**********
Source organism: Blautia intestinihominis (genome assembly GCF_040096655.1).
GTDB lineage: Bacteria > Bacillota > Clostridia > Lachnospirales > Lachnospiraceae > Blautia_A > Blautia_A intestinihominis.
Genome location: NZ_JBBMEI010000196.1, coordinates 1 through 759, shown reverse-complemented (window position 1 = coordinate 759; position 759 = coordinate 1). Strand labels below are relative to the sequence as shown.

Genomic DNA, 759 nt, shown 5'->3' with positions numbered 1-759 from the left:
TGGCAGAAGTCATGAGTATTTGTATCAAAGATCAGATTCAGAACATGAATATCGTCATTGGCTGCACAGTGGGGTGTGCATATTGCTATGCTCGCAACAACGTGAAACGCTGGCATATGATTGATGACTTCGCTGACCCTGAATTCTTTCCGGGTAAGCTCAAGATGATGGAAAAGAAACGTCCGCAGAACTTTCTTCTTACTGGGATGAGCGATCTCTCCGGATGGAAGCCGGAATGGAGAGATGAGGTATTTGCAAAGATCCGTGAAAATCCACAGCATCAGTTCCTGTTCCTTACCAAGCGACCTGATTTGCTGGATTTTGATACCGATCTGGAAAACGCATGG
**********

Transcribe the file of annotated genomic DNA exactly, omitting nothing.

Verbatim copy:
Source organism: Blautia intestinihominis (genome assembly GCF_040096655.1).
GTDB lineage: Bacteria > Bacillota > Clostridia > Lachnospirales > Lachnospiraceae > Blautia_A > Blautia_A intestinihominis.
Genome location: NZ_JBBMEI010000196.1, coordinates 1 through 759, shown reverse-complemented (window position 1 = coordinate 759; position 759 = coordinate 1). Strand labels below are relative to the sequence as shown.

Genomic DNA, 759 nt, shown 5'->3' with positions numbered 1-759 from the left:
TGGCAGAAGTCATGAGTATTTGTATCAAAGATCAGATTCAGAACATGAATATCGTCATTGGCTGCACAGTGGGGTGTGCATATTGCTATGCTCGCAACAACGTGAAACGCTGGCATATGATTGATGACTTCGCTGACCCTGAATTCTTTCCGGGTAAGCTCAAGATGATGGAAAAGAAACGTCCGCAGAACTTTCTTCTTACTGGGATGAGCGATCTCTCCGGATGGAAGCCGGAATGGAGAGATGAGGTATTTGCAAAGATCCGTGAAAATCCACAGCATCAGTTCCTGTTCCTTACCAAGCGACCTGATTTGCTGGATTTTGATACCGATCTGGAAAACGCATGG